Speaking of the Joker, I actually really liked Jared Leto’s performance and I wish he could’ve had a bit more screentime, although I understand the desire to not have him suck all the oxygen out of the room like the Joker does in pretty much everything he shows up in. The tattoos and clownpimp leisure suits didn’t bother me as much as I thought they would (I even grew a weird fondness for them), and there’s a swishiness with the way he moves and implements his various accents that resonated with the character’s core. Despite being maybe the most visually divergent incarnation of the Joker in the character’s history, I thought what little I saw of him was very true to the comics, and I’d love to see Leto have more room to maneuver in the upcoming Batfleck movie.
It also must be said that Katana kind of got the shit end of the, er…katana, with her role in this film. She was the most obvious victim of the haphazard editing process this film is already infamous for: she’s introduced with absolutely no explanation about a third of the way into the movie, and for being a late addition it isn’t clear what she’s able to accomplish that the rest of the team wasn’t able to manage on her own. It feels like there’s a cut out there that dives deeper into her motivation and reason for being on the team other than “her husband lives in her sword,” and I think some more judicious editing could have made her stand out and feel more valuable as a member of the cast.
Kayleigh: My Top 5 Best Characters in Suicide Squad, ranked, are:
1. Chato Santana aka El Diablo 2. Harley Quinn (shut up) 3. Deadshot duh 4. Viola Davis 5. Katana
I think Chato Santana is one of the greatest superhero characters I’ve ever encountered and he is so noble and serious and real and I think his dialogue, in particular, was some of the best in a film with, admittedly, not always great dialogue. I also love Harley Quinn so much and don’t think her character is actually particularly sexist. She’s mesmerizing and interesting and driven. They gave her some cheesy lines but that’s hardly the worst sin you can commit in one of these types of movies. Will Smith, as I’ve already noted, was an utter delight, and Viola Davis as Amanda Waller tied the film together completely. It would have been nothing without her.
Katana, as a character, is awesome, and the film’s utilization of her is a shame. Her sword keeps the souls of those it kills, and she’s avenging her husband’s death, and she’s brutal and takes no shit–and yet the film didn’t even actually introduce her, she has almost no dialogue, and her arc is nonexistent. She deserved better, so much better, than being crushed on by the guy with the boomerang who was unnecessary and annoying and the only regularish generic-ish character in the film.
Nick: To wrap this up, what do you two think the legacy of Suicide Squad will be? The movie seems to be doing well financially despite the poor critical reception, and it has been clicking with women and people of color in particular, as they’ve come out in larger numbers and have given it more favorable reviews (will add link in post). Some commentators have even termed the film “DC’s Fast and Furious,” both because of its strong financial turn and its shrugworthy critical response. Do you think we’ll see more action movies that look like this? Do you think WB in particular will learn the right lessons from its success? Or should we expect this to be a fluke of sorts?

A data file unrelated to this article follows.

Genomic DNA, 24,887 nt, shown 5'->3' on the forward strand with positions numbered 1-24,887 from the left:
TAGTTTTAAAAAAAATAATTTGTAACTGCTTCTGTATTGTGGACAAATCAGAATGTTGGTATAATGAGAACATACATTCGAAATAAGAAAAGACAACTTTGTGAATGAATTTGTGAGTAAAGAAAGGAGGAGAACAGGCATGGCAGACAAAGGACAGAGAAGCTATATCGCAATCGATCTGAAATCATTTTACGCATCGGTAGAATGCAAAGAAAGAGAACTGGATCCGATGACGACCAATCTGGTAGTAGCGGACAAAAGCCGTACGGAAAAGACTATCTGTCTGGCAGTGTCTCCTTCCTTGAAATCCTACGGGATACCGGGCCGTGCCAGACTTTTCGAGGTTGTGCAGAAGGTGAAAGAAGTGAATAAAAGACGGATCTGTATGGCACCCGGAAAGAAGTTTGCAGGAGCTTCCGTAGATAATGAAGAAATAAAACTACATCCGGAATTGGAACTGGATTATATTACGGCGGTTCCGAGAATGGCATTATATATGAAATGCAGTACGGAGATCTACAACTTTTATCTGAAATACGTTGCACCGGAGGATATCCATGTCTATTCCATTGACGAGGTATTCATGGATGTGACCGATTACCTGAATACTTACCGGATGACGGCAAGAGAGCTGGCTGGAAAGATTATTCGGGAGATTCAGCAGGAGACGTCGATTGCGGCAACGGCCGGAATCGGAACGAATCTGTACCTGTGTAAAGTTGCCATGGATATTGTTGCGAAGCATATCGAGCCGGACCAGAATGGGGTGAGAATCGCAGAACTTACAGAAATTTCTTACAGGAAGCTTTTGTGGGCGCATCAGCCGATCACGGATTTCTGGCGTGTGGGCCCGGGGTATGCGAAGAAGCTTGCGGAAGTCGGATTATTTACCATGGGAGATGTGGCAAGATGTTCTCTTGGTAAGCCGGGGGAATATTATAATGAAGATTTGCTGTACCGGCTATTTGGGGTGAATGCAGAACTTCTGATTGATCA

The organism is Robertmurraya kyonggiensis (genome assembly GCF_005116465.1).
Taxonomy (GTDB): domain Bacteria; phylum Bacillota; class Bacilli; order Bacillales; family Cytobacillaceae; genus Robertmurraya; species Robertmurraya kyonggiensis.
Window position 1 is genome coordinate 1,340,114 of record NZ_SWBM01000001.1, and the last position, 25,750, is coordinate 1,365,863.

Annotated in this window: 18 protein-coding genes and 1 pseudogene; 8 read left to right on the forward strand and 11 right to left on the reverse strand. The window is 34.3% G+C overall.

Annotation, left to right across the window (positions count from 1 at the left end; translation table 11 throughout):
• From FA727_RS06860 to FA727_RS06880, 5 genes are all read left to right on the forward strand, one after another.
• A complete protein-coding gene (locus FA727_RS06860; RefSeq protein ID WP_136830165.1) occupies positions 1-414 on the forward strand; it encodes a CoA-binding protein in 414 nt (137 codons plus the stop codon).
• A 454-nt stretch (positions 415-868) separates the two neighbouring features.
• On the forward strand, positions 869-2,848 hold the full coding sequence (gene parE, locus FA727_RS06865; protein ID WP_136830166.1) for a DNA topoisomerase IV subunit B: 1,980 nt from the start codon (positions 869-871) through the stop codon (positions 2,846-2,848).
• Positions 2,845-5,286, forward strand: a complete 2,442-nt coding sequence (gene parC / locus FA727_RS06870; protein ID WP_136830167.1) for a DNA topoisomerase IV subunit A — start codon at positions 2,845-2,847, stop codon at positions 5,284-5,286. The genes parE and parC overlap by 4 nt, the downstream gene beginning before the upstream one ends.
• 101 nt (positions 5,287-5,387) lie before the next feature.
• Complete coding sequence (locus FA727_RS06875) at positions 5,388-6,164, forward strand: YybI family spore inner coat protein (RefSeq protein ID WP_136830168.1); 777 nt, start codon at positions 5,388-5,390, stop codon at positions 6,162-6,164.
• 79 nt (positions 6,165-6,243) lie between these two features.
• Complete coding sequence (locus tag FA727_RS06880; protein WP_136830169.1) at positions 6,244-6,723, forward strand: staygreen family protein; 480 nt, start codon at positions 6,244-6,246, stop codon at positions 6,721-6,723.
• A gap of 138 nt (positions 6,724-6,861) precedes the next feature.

Kayleigh: I honestly have no idea how they make superhero movie decisions. It seems mostly based on misguided assumptions that only white young men watch these movies and that they only want to see other white people–men as heroes, women as clotheshangers for bikinis–and then they act surprised over and over again that women and people of color have interests and money. So don’t ask me what the studios will do.
I am confident, though, that it will be a cult favorite that friends will show other friends, and that it will be one of those movies that people use to say, “no I promise the superhero world isn’t just Christian Bale growling in a dimly lit mansion!” I think it will age pretty well, especially because of the casting, and I hope that it did well enough that Amanda Waller gets to send the Squad on more lighthearted and low-stakes missions. I would also watch them in a TV show. Just saying.
Chris: I don’t think Suicide Squad is ever going to recover in the middlebrow nerd circles that control the coverage of these types of movies. It wasn’t made for those people, and that’s a sin they have a hard time forgiving. I think for all intents and purposes, Suicide Squad is heretofore going to be considered a Bad Movie.
That said, I agree with Kayleigh that this movie will survive in small pockets of viewerdom via word of mouth, simply because it’s so different from its contemporaries. I can easily envision a group of friends cracking some 40’s and buckling in for Suicide Squad much more easily than I can do the same for any of the Captain America movies, and I think that alone is going to ensure that the film has a dedicated fanbase for years to come.